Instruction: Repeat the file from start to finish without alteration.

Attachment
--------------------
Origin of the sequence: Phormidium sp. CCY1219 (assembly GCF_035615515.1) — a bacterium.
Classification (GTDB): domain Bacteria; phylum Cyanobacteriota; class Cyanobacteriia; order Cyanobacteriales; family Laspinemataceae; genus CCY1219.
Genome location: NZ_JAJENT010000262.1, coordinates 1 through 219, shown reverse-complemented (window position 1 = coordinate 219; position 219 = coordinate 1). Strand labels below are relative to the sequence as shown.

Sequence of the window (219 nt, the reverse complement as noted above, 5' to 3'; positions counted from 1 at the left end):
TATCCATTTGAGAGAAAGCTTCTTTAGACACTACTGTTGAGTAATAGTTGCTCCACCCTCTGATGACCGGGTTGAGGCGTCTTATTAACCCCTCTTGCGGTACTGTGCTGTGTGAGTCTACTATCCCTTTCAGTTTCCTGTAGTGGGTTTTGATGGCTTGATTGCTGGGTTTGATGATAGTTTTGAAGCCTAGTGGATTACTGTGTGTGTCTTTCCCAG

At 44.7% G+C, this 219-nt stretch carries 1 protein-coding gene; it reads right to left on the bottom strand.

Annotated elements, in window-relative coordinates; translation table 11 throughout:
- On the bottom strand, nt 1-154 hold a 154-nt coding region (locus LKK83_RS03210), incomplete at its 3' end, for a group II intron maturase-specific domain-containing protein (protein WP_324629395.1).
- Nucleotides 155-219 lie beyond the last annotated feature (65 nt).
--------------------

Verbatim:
Origin of the sequence: Phormidium sp. CCY1219 (assembly GCF_035615515.1) — a bacterium.
Classification (GTDB): domain Bacteria; phylum Cyanobacteriota; class Cyanobacteriia; order Cyanobacteriales; family Laspinemataceae; genus CCY1219.
Genome location: NZ_JAJENT010000262.1, coordinates 1 through 219, shown reverse-complemented (window position 1 = coordinate 219; position 219 = coordinate 1). Strand labels below are relative to the sequence as shown.

Sequence of the window (219 nt, the reverse complement as noted above, 5' to 3'; positions counted from 1 at the left end):
TATCCATTTGAGAGAAAGCTTCTTTAGACACTACTGTTGAGTAATAGTTGCTCCACCCTCTGATGACCGGGTTGAGGCGTCTTATTAACCCCTCTTGCGGTACTGTGCTGTGTGAGTCTACTATCCCTTTCAGTTTCCTGTAGTGGGTTTTGATGGCTTGATTGCTGGGTTTGATGATAGTTTTGAAGCCTAGTGGATTACTGTGTGTGTCTTTCCCAG

At 44.7% G+C, this 219-nt stretch carries 1 protein-coding gene; it reads right to left on the bottom strand.

Annotated elements, in window-relative coordinates; translation table 11 throughout:
- On the bottom strand, nt 1-154 hold a 154-nt coding region (locus LKK83_RS03210), incomplete at its 3' end, for a group II intron maturase-specific domain-containing protein (protein WP_324629395.1).
- Nucleotides 155-219 lie beyond the last annotated feature (65 nt).